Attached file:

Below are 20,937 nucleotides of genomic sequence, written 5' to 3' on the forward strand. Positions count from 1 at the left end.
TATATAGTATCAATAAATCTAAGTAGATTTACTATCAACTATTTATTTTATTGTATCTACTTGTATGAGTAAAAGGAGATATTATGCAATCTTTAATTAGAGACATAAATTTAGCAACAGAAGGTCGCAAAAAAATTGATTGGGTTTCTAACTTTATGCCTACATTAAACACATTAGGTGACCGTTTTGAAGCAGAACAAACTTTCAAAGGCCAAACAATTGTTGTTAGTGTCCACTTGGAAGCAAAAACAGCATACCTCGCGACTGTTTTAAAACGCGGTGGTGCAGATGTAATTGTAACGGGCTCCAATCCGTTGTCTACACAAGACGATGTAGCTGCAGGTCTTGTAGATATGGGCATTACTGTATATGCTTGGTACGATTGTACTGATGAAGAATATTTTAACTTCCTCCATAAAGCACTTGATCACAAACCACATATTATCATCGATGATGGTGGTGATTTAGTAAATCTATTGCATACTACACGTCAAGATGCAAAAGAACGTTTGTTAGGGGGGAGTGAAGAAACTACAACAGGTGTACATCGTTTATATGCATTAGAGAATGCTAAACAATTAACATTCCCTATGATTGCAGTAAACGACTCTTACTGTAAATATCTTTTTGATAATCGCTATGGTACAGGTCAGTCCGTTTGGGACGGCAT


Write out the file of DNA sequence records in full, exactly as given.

Below are 20,937 nucleotides of genomic sequence, written 5' to 3' on the forward strand. Positions count from 1 at the left end.
TATATAGTATCAATAAATCTAAGTAGATTTACTATCAACTATTTATTTTATTGTATCTACTTGTATGAGTAAAAGGAGATATTATGCAATCTTTAATTAGAGACATAAATTTAGCAACAGAAGGTCGCAAAAAAATTGATTGGGTTTCTAACTTTATGCCTACATTAAACACATTAGGTGACCGTTTTGAAGCAGAACAAACTTTCAAAGGCCAAACAATTGTTGTTAGTGTCCACTTGGAAGCAAAAACAGCATACCTCGCGACTGTTTTAAAACGCGGTGGTGCAGATGTAATTGTAACGGGCTCCAATCCGTTGTCTACACAAGACGATGTAGCTGCAGGTCTTGTAGATATGGGCATTACTGTATATGCTTGGTACGATTGTACTGATGAAGAATATTTTAACTTCCTCCATAAAGCACTTGATCACAAACCACATATTATCATCGATGATGGTGGTGATTTAGTAAATCTATTGCATACTACACGTCAAGATGCAAAAGAACGTTTGTTAGGGGGGAGTGAAGAAACTACAACAGGTGTACATCGTTTATATGCATTAGAGAATGCTAAACAATTAACATTCCCTATGATTGCAGTAAACGACTCTTACTGTAAATATCTTTTTGATAATCGCTATGGTACAGGTCAGTCCGTTTGGGACGGCAT